Top Five Reasons to Consider a 1031 Exchange this Year

Top 5 Reasons to Consider a 1031 Exchange in 2022

There are few certainties in life other than death, taxes, change, and the Padres blowing it in the 9th (sorry, Friars fans!). Though most of these are beyond your control, you can still make choices that influence the taxes you pay when selling a property.

If you are considering selling your investment properties, 2022 may be the year to set your plans in motion and consider a 1031 exchange to defer/avoid capital gains taxation upon the sale and purchase of a rental property.[1]

Reason #5 – Now May Be the Peak of The Market

The real estate market has been on a tear, yet savvy investors realize that this trend won’t last indefinitely. We already are seeing economic concerns factoring into asking prices and the “days on market” metric creeping up in many parts of the country—all foreshadowing a shift from a seller’s market to a buyer’s market.  Though there are no soothsayers among us, many believe 2022 may be the best time to sell for maximum ROI.[2]

Reason #4 – Interest Rates for are on the Rise  

Due to inflation, interest rates for mortgages have increased considerably over the past few months. This trend shows no sign of slowing down. The rising interest rate environment is generating concern about the potential impact on investment returns across asset classes. Real estate investors fear that higher rates could undermine property values and operating income by raising discount rates and slowing the economy.

Reason #3 – Regulations and Taxes for Landlords in Left-leaning States Are Not Likely to Improve

Faced with the Covid-19 pandemic, the federal eviction moratorium, and poorly managed aid distribution packages, 2020-2021 were decidedly tough years for landlords. Those in renter-sympathetic states had to overcome tremendous hurdles to collect rent and evict tenants, even those who demonstrated egregious behavior.[3] High taxes and increasingly onerous landlord laws are likely here to stay, making property ownership in these states both less profitable and less enjoyable.[4]

Reason #2 – Maybe the Grass is Greener in Other Markets

While the concerns noted above can have a compounding affect in some markets, the outlook for economic growth and real estate market fundamentals in other parts of the country—or in other asset types—may make it an ideal time to exit one market in exchange for another.  After all, some states continue to have positive demographic growth, job growth and rent growth, with laws that actually protect landlords rather than attack them.

Reason #1 – Congress Hasn’t (Yet!) Interfered with the 1031 Exchange Law

As part of President Biden’s 2023 budget, the administration proposed severe limitations to 1031 exchanges. While the bill that ultimately was passed didn’t make any adjustments to these long-standing provisions in the tax code, there is no guarantee of when 1031 exchanges could end up in the crosshairs again.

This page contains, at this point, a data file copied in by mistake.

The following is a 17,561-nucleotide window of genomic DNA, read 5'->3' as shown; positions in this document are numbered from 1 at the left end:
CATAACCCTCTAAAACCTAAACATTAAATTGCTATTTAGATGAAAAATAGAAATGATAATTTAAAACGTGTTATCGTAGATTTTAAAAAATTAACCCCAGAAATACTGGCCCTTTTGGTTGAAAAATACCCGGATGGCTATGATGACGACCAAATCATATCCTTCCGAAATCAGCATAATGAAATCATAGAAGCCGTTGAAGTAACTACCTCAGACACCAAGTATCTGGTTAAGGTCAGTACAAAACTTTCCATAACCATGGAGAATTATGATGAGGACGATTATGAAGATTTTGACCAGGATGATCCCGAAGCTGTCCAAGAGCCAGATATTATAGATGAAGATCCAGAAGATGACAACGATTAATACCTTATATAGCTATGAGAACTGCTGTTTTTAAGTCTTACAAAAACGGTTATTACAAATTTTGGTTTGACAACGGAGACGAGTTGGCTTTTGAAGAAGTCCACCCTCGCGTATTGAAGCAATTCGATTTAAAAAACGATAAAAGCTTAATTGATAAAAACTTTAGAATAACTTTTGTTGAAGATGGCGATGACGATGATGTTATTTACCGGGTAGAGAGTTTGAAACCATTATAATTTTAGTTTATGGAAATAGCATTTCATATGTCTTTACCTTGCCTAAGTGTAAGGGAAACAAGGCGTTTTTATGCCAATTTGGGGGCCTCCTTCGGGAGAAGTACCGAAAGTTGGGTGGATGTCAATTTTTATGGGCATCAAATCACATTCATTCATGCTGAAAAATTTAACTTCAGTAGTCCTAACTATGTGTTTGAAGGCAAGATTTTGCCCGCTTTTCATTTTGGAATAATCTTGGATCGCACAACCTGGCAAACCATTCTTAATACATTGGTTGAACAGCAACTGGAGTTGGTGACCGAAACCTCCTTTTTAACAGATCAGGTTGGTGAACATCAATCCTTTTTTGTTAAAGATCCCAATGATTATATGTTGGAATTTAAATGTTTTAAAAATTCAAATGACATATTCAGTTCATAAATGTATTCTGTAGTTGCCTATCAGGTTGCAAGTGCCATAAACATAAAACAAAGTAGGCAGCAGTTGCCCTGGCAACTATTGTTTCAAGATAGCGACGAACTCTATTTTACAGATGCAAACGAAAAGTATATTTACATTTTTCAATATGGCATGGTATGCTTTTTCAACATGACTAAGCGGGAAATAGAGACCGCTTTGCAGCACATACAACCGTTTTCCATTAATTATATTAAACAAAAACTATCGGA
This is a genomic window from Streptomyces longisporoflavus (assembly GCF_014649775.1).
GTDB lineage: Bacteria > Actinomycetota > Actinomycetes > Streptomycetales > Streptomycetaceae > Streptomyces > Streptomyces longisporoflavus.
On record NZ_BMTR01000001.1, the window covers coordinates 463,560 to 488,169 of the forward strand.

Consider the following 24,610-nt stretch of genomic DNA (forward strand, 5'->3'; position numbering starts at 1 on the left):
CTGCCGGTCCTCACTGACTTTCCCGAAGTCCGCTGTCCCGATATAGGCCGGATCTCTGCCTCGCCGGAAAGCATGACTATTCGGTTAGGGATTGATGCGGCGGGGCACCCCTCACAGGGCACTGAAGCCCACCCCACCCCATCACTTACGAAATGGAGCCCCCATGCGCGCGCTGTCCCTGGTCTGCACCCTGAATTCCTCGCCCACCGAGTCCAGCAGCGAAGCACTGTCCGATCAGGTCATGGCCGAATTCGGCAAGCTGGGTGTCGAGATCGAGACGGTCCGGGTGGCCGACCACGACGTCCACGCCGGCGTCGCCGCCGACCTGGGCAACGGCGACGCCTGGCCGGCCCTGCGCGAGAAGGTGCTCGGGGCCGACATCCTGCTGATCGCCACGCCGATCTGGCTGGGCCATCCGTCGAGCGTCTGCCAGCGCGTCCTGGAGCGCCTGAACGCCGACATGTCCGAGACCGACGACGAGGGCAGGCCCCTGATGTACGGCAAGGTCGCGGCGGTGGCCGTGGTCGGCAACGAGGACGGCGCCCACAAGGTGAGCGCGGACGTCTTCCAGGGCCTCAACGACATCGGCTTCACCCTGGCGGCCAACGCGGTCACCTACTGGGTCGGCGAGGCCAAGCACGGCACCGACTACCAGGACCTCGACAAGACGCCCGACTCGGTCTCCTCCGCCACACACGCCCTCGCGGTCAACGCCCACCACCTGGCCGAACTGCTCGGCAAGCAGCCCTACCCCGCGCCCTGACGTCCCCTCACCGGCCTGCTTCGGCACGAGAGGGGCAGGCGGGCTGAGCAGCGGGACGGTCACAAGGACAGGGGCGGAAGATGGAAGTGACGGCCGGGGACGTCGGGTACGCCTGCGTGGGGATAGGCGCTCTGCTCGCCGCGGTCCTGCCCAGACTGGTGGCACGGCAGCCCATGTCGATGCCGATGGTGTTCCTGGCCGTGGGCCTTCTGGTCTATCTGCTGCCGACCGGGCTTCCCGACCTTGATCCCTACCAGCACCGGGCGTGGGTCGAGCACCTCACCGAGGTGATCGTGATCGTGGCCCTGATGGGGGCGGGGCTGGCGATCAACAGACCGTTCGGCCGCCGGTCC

For more information about tax-advantaged securitized real estate investments, please call 1031 Capital Solutions at 1-800-445-5908 or visit our website, 1031capitalsolutions.com.

_____________________

This is for informational purposes only, does not constitute as investment advice, and is not legal or tax advice. Because investors situations and objectives vary this information is not intended to indicate suitability for any particular investor. Please consult the appropriate professional regarding your individual circumstance.

Statements concerning financial market trends are based on current market conditions, which will fluctuate. Past performance and forecasts do not guarantee future results.

This material is not to be interpreted as tax or legal advice. IRC Section 1031, IRC Section 1033 and IRC Section 721 are complex tax concepts; therefore you should consult your legal or tax professional regarding the specifics of your particular situation.

 There are material risks associated with investing in real estate including illiquidity, general market conditions, interest rate risks, financing risks, potentially adverse tax consequences, general economic risks, development risks, and potential loss of the entire investment principal.

The data contained in this material was obtained from third-party sources believed to be reliable; however, 1031 Capital Solutions, CIS, and CAM do not guarantee the accuracy of the information. As of 9/9/2022.

Securities offered through Concorde Investment Services, LLC (CIS), member FINRA/SIPC. Advisory services offered through Concorde Asset Management, LLC (CAM), an SEC-registered investment adviser. 1031 Capital Solutions is independent of CIS and CAM.

[1] What Is a 1031 Exchange? Know the Rules. Investopedia.com, July 19, 2022

[2] Is the housing market about to crash? Here’s what experts are saying. Bankrate, Aug. 10, 2022

[3] Democrats should ease up on landlords, Yahoo! Finance, August 3, 2021.

[4] The Worst States for Landlords, Bay Property Management Group, June 3, 2021.

Upcoming Events

continue reading

Related Posts

  • When is 3.5% Better than 5%? Delaware Statutory Trusts (DSTs) […]

  • Are you a “real estate professional”? If so, you may […]

  • The Greatest Risk in Real Estate? The Federal Reserve. If […]